Drive safely this season

Published 9:46 pm Thursday, November 21, 2019

With Thanksgiving now less than a week away and the winter holiday season approaching after that — and millions of people hitting the roads to parties or home to spend these holidays with loved ones — the Virginia State Police feels it’s a good time to remind folks to drive safely.

It’s always a good message, of course, and one about which the Virginia State Police is very passionate, for obvious reasons. This year, the agency is focusing on reminding people not to drive “intexticated.”

Derived from “intoxicated,” this neologism is one way of reminding folks that texting on their phone, doing other things on their phone or driving distracted in any way can impair their driving skills just as much as, if not more than, driving drunk.

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One advertising campaign making the rounds shows a parent driving with youngsters in the backseat and a beer in their hand. Another panel shows the same photo, but with a cell phone in the parent’s hand. The message is “You don’t do that” — referencing drinking and driving — “so why do this?” — referencing texting while driving.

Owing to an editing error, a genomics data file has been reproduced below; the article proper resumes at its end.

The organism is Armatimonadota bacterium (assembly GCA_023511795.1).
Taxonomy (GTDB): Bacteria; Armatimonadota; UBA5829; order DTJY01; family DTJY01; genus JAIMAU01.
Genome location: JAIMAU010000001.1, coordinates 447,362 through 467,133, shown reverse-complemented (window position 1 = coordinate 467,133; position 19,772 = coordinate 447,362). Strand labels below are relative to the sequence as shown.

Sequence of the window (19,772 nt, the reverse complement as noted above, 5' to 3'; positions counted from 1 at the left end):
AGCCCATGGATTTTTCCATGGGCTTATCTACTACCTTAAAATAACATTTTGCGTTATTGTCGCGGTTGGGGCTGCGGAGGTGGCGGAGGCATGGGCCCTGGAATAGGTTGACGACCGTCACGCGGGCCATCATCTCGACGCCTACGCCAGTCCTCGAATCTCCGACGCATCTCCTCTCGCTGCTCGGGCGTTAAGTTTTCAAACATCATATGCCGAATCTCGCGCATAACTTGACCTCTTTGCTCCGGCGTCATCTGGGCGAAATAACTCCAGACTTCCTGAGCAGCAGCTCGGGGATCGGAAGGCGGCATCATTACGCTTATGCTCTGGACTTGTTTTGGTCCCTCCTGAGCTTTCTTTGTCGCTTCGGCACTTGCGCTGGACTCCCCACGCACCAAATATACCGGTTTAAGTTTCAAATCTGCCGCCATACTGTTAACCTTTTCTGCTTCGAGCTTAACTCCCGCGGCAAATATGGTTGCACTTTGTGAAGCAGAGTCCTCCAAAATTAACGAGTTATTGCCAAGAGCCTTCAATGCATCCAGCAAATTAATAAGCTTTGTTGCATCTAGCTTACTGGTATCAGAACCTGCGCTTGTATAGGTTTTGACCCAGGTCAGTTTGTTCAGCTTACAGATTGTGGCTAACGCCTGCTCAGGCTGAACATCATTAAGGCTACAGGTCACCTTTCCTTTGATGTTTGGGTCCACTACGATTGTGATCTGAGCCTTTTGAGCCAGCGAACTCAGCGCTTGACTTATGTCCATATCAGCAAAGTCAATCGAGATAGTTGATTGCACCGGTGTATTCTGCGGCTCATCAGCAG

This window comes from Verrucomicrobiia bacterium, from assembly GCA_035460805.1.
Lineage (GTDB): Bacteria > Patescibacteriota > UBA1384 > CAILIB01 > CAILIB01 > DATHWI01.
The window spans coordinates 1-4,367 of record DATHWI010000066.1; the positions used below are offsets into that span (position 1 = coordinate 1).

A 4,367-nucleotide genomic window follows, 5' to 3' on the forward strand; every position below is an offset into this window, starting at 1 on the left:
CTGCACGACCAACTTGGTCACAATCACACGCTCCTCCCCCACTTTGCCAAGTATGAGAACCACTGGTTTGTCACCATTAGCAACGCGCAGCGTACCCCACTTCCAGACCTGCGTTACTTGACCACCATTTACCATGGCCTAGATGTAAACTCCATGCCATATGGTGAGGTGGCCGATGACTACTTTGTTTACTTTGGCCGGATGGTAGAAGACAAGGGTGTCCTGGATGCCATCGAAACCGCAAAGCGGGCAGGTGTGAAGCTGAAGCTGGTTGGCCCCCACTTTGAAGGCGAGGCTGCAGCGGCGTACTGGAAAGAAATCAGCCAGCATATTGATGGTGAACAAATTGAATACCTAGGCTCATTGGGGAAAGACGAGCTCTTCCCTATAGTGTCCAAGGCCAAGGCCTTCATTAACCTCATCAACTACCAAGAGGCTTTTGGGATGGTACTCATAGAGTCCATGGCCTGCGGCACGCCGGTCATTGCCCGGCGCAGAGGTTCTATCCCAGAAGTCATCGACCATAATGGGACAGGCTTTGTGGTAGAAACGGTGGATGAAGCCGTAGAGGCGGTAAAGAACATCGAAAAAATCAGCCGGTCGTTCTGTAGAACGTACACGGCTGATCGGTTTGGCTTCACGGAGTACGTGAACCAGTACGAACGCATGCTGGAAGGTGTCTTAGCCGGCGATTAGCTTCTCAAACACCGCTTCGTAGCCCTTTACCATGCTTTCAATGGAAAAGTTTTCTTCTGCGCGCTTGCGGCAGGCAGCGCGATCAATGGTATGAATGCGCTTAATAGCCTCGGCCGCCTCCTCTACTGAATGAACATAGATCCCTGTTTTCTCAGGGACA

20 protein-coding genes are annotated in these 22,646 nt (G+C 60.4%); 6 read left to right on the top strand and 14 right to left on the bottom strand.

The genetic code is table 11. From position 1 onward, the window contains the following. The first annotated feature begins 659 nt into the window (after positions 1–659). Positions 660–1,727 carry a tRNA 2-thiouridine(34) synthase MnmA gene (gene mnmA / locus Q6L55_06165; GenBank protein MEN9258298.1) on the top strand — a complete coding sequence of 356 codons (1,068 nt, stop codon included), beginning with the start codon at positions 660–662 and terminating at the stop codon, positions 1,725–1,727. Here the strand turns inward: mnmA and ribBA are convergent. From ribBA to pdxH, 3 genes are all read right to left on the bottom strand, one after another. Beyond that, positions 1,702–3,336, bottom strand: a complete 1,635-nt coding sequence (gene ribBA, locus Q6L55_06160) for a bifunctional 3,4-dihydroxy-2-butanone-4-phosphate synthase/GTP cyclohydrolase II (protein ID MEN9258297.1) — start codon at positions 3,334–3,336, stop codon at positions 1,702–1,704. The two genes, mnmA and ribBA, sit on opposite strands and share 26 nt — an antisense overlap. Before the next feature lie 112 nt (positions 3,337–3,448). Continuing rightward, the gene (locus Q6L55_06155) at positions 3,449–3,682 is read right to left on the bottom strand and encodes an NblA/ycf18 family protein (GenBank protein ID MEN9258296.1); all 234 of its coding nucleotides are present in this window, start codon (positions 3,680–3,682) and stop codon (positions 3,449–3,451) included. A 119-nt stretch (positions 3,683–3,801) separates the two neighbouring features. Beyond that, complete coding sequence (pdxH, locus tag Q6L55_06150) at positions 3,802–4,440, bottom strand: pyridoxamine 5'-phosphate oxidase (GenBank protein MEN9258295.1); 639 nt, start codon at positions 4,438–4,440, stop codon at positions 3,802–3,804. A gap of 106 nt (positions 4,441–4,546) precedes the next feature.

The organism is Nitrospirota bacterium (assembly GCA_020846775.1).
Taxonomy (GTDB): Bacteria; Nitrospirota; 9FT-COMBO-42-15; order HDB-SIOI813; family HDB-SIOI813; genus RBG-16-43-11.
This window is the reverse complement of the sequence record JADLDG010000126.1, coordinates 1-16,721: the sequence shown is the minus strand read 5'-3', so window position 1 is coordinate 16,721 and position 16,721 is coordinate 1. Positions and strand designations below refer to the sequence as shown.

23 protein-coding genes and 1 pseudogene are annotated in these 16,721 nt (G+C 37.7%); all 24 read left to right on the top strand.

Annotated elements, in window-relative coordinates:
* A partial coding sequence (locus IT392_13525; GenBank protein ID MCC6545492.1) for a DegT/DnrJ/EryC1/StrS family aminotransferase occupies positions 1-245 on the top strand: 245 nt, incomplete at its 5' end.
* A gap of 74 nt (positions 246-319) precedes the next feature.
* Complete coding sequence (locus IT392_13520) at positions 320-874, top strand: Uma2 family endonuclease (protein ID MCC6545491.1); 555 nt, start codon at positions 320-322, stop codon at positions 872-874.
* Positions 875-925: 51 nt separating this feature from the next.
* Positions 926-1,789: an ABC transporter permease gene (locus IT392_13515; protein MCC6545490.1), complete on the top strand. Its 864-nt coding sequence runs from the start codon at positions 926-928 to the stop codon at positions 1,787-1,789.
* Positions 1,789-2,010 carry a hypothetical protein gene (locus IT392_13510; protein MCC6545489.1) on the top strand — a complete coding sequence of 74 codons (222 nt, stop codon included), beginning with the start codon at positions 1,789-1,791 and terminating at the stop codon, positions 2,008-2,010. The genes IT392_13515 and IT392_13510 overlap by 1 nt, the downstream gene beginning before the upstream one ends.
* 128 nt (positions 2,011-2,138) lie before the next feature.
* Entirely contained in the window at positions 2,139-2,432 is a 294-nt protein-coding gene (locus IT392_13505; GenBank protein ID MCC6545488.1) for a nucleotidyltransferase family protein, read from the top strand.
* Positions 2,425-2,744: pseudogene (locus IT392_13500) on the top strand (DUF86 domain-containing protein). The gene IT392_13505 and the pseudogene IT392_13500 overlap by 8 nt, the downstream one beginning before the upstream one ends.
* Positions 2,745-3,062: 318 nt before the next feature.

The point is that while driving drunk is dangerous, many people who would never do so are unknowingly driving just as dangerously by allowing themselves to be distracted while driving. And it’s costing lives.

In Virginia, there were 12 traffic fatalities during the 2018 five-day Thanksgiving statistical counting period and 14 traffic fatalities during the same period in 2017. While not all of those may have been due to distracted drivers, the focus on distracted driving brings attention to a little-discussed topic.

With increased patrols, the state police are also reminding drivers about the Move Over law, which requires motorists to move over or pass cautiously when approaching an emergency vehicle stopped alongside the road.

“The choices you make as a vehicle driver impact not only you and your passengers, but everyone else you happen to be sharing the road with at that given moment,” said Virginia State Police Superintendent, Col. Gary T. Settle. “Avoid distractions, ensure everyone in your vehicle is buckled up, comply with speed limits and never drive drunk. If we drive like every car is filled with our friends and family, we can make sure there are no empty chairs at the Thanksgiving table this year.”